제 날짜에

ekdog2

Senior Member
English- Estados Unidos
What does "제 날짜에" mean? Does it mean "on my date" or something else? Perhaps "on time?"
 
  • Taehun

    Member
    Korean
    Yes! "on time!"
    But maybe "on time" is more similar to "제 때에" ( "때" means "time")
    And when "때" is replaced to "날짜", which means "date", that is "제 날짜에".
    But in most cases, just "on time"
     

    pcy0308

    Senior Member
    Korean
    Hello ekdog2,

    In fact, "제 시간에" or "제 날짜에" (if two words are spaced out) is literally translated as "in my own time" or "on my specific/scheduled date" respectively. As odd as it may sound, if "제-" is spaced out from the word it describes, it functions as a possessive adjective "my".

    What you probably meant is "제날짜에" ("제시간에", "제때"), which means "on (the scheduled) date" ("on time", "at (an appropriate/a scheduled/a proper) time"). Unless you specifically want to say "my date", "제 날짜" is in fact considered a single word in itself and is spelt "제날짜". The same goes for "제시간", "제때".

    "제-" connotes/emphasizes the pre-scheduled aspect, appropriateness of "날짜(date)", "시간(time/hour)", "때(time/occasion)" which is expected to be respected. Just a side note, an adverb/adverbial expression, "제때제때", is quite commonly used in everyday life, meaning "promptly", "punctually", simply "without too much delay". For example, "제때제때 성과보고 해주세요" is translated as "Please report the results promptly (as scheduled)".

    As you've mentioned, "제-" can surely be interpreted as a possessive adjective and translated as "my" (or "one's own"), but not in this case. Also, when it is employed as a possessive adjective (as in the case of, for example, "제 성함", "제 부모님"," 제 자식",) it should be spaced out from the word it describes: 제 자식, not 제자식. Hope this helps.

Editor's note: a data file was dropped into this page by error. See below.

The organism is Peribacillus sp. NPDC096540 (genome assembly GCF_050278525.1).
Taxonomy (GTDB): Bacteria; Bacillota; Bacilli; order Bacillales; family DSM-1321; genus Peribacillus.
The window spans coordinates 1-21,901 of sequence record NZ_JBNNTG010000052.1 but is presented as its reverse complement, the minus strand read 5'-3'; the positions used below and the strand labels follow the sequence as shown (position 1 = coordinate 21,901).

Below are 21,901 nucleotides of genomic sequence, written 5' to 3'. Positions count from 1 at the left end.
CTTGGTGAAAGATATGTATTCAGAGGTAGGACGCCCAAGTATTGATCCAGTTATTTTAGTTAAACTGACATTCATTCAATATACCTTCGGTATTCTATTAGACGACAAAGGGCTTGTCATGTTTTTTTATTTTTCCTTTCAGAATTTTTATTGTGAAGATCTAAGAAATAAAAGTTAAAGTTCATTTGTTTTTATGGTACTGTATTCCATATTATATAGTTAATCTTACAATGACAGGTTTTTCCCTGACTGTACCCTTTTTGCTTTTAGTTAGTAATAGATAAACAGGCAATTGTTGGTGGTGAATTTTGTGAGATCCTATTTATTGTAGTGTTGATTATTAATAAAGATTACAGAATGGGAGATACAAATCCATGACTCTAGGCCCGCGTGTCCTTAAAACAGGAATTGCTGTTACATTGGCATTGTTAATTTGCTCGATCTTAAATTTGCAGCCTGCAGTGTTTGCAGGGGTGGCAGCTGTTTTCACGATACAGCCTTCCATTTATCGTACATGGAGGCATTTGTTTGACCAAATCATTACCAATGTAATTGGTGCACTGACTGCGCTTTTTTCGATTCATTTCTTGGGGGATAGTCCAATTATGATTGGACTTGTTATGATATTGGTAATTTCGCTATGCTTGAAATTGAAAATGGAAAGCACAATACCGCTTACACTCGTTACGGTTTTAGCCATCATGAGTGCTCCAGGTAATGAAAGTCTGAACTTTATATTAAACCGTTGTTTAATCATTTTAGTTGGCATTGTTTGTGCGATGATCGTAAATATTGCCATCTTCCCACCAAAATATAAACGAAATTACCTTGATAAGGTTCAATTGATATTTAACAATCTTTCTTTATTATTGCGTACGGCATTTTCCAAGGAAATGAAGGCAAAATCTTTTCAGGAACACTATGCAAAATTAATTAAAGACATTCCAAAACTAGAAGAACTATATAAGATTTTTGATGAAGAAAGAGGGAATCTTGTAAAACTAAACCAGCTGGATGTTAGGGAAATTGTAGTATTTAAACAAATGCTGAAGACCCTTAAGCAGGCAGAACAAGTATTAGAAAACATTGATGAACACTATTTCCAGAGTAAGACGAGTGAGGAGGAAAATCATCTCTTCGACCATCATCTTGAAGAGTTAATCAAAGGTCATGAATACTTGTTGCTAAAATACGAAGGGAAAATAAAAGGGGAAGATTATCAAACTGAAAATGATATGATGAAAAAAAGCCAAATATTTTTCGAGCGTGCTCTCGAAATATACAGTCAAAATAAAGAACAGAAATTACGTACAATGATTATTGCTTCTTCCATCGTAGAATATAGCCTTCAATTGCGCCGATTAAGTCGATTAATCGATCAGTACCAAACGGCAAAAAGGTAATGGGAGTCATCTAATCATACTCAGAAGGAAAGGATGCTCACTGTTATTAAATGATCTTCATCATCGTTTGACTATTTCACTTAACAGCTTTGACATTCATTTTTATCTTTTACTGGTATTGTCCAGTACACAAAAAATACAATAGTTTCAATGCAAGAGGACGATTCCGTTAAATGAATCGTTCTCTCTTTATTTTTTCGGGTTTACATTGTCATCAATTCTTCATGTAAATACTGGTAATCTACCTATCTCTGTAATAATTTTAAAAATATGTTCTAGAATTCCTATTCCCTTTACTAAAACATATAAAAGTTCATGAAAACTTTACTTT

ekdog2

    Senior Member
    English- Estados Unidos
    Hello ekdog2,

    In fact, "제 시간에" or "제 날짜에" (if two words are spaced out) is literally translated as "in my own time" or "on my specific/scheduled date" respectively. As odd as it may sound, if "제-" is spaced out from the word it describes, it functions as a possessive adjective "my".

    What you probably meant is "제날짜에" ("제시간에", "제때"), which means "on (the scheduled) date" ("on time", "at (an appropriate/a scheduled/a proper) time"). Unless you specifically want to say "my date", "제 날짜" is in fact considered a single word in itself and is spelt "제날짜". The same goes for "제시간", "제때".

    "제-" connotes/emphasizes the pre-scheduled aspect, appropriateness of "날짜(date)", "시간(time/hour)", "때(time/occasion)" which is expected to be respected. Just a side note, an adverb/adverbial expression, "제때제때", is quite commonly used in everyday life, meaning "promptly", "punctually", simply "without too much delay". For example, "제때제때 성과보고 해주세요" is translated as "Please report the results promptly (as scheduled)".

    As you've mentioned, "제-" can surely be interpreted as a possessive adjective and translated as "my" (or "one's own"), but not in this case. Also, when it is employed as a possessive adjective (as in the case of, for example, "제 성함", "제 부모님"," 제 자식",) it should be spaced out from the word it describes: 제 자식, not 제자식. Hope this helps.

    Thanks so much! This was very helpful :)
     
    Top